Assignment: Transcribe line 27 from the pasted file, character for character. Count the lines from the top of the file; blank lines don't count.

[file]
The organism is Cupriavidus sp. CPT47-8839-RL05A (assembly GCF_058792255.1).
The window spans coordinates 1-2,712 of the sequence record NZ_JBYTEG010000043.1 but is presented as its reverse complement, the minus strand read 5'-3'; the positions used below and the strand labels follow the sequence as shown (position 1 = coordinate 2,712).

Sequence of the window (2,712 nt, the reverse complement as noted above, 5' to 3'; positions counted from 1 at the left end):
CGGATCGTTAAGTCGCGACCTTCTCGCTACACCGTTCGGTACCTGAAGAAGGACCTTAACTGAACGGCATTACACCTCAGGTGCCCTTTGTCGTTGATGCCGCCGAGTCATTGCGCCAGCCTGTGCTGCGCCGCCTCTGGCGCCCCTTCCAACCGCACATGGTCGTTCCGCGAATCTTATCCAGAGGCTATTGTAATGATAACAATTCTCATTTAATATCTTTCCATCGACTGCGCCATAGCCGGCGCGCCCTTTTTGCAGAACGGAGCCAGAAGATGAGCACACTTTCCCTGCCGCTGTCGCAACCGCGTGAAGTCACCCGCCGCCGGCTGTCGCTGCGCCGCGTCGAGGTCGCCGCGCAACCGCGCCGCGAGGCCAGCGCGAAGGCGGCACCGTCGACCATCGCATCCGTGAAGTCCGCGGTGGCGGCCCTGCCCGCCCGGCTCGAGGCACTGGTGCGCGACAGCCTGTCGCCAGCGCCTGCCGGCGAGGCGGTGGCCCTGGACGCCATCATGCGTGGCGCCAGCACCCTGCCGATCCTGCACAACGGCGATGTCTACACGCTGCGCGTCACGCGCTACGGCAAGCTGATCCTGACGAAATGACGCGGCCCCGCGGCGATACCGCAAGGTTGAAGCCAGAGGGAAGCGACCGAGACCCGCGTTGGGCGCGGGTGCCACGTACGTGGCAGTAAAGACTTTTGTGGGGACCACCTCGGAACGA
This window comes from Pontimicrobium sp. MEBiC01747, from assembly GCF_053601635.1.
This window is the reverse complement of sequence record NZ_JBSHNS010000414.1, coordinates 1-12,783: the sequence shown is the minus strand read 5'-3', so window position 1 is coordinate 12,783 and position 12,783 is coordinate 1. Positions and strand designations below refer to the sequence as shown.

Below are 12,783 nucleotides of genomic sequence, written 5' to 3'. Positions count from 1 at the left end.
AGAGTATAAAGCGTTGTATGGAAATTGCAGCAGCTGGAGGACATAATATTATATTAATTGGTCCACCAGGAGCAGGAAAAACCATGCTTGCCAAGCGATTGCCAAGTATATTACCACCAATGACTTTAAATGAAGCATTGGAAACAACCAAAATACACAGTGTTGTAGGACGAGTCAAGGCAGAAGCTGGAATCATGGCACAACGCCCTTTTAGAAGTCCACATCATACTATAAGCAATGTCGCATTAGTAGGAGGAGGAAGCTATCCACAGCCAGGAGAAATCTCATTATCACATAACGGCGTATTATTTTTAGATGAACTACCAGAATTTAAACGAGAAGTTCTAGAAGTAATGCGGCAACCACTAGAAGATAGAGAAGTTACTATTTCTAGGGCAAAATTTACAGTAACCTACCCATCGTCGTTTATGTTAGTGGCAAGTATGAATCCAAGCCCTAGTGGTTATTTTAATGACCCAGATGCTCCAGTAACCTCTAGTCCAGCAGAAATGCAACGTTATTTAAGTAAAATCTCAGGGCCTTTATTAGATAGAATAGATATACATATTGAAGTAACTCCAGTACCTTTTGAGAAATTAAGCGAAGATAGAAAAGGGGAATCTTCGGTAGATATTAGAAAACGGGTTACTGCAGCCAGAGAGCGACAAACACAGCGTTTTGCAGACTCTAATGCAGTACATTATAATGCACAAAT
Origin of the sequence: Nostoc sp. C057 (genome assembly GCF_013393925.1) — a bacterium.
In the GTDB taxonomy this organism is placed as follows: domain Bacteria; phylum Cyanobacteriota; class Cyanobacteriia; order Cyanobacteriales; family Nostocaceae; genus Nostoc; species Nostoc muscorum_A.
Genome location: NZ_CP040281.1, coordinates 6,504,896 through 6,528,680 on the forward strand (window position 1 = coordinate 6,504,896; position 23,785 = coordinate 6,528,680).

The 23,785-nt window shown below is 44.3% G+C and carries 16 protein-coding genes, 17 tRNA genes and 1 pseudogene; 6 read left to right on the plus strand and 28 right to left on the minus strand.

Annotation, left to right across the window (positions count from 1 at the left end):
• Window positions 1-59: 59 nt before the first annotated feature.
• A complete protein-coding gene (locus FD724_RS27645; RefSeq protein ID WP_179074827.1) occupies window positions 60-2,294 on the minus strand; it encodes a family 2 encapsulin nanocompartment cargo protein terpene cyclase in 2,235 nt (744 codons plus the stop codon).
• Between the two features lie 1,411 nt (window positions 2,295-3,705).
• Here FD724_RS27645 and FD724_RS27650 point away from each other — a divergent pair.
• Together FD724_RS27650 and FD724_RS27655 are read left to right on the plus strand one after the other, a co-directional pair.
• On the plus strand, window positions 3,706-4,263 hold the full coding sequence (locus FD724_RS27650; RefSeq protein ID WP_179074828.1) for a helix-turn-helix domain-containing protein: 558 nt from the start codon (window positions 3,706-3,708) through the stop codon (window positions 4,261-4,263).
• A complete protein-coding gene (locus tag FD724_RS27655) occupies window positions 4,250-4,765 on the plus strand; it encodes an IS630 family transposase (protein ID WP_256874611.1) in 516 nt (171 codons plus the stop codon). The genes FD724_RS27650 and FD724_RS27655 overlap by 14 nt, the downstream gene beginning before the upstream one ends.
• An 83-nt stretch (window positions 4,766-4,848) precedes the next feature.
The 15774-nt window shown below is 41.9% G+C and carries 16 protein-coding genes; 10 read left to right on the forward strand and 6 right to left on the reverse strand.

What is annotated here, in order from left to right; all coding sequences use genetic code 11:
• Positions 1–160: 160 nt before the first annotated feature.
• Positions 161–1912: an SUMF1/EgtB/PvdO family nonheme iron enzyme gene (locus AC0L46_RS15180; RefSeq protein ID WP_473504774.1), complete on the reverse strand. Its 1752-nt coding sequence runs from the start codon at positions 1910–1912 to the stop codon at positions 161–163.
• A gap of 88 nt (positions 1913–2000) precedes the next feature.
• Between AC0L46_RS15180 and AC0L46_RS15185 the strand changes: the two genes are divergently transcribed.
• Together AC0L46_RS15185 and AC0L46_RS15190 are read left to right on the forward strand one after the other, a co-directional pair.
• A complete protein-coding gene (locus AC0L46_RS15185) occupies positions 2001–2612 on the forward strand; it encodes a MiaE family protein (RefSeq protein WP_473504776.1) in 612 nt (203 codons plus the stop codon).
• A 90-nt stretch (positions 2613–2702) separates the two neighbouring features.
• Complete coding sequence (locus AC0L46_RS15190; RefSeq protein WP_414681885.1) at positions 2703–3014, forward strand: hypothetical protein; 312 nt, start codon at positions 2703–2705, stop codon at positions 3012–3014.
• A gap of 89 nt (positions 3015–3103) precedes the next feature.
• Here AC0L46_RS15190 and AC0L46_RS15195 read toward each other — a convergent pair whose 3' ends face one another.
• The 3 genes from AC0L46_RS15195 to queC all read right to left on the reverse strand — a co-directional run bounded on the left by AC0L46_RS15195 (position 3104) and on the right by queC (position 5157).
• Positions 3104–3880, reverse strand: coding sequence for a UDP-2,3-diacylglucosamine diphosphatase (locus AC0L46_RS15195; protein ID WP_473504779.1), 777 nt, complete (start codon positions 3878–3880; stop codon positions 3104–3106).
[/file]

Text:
• Between AC0L46_RS15180 and AC0L46_RS15185 the strand changes: the two genes are divergently transcribed.